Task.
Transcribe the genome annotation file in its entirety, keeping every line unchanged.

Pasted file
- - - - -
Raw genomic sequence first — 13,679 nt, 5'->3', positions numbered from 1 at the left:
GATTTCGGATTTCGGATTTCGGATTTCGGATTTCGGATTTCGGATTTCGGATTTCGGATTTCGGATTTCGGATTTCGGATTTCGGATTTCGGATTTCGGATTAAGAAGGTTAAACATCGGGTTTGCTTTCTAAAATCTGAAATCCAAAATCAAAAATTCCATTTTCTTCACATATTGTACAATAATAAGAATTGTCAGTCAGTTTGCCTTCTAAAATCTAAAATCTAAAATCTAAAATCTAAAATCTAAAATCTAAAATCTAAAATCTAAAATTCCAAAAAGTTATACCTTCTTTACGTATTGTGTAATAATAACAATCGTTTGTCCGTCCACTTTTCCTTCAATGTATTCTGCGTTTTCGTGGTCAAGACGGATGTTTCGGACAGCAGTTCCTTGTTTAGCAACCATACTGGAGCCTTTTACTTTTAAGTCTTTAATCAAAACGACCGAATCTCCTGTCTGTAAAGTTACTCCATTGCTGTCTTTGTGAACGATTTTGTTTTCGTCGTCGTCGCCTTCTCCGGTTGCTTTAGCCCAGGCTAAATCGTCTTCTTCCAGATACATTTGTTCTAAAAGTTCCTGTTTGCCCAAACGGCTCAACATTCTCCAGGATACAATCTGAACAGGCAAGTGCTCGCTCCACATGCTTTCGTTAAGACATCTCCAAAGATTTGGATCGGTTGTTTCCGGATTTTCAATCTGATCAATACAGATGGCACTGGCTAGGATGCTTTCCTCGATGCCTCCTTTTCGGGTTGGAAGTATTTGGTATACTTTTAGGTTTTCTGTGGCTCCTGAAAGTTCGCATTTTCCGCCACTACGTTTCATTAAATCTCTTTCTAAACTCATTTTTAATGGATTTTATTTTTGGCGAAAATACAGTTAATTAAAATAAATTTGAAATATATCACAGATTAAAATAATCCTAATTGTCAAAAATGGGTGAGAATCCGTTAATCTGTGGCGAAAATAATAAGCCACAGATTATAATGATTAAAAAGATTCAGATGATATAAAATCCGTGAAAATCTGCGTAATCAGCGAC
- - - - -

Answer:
Raw genomic sequence first — 13,679 nt, 5'->3', positions numbered from 1 at the left:
GATTTCGGATTTCGGATTTCGGATTTCGGATTTCGGATTTCGGATTTCGGATTTCGGATTTCGGATTTCGGATTTCGGATTTCGGATTTCGGATTTCGGATTAAGAAGGTTAAACATCGGGTTTGCTTTCTAAAATCTGAAATCCAAAATCAAAAATTCCATTTTCTTCACATATTGTACAATAATAAGAATTGTCAGTCAGTTTGCCTTCTAAAATCTAAAATCTAAAATCTAAAATCTAAAATCTAAAATCTAAAATCTAAAATCTAAAATTCCAAAAAGTTATACCTTCTTTACGTATTGTGTAATAATAACAATCGTTTGTCCGTCCACTTTTCCTTCAATGTATTCTGCGTTTTCGTGGTCAAGACGGATGTTTCGGACAGCAGTTCCTTGTTTAGCAACCATACTGGAGCCTTTTACTTTTAAGTCTTTAATCAAAACGACCGAATCTCCTGTCTGTAAAGTTACTCCATTGCTGTCTTTGTGAACGATTTTGTTTTCGTCGTCGTCGCCTTCTCCGGTTGCTTTAGCCCAGGCTAAATCGTCTTCTTCCAGATACATTTGTTCTAAAAGTTCCTGTTTGCCCAAACGGCTCAACATTCTCCAGGATACAATCTGAACAGGCAAGTGCTCGCTCCACATGCTTTCGTTAAGACATCTCCAAAGATTTGGATCGGTTGTTTCCGGATTTTCAATCTGATCAATACAGATGGCACTGGCTAGGATGCTTTCCTCGATGCCTCCTTTTCGGGTTGGAAGTATTTGGTATACTTTTAGGTTTTCTGTGGCTCCTGAAAGTTCGCATTTTCCGCCACTACGTTTCATTAAATCTCTTTCTAAACTCATTTTTAATGGATTTTATTTTTGGCGAAAATACAGTTAATTAAAATAAATTTGAAATATATCACAGATTAAAATAATCCTAATTGTCAAAAATGGGTGAGAATCCGTTAATCTGTGGCGAAAATAATAAGCCACAGATTATAATGATTAAAAAGATTCAGATGATATAAAATCCGTGAAAATCTGCGTAATCAGCGAC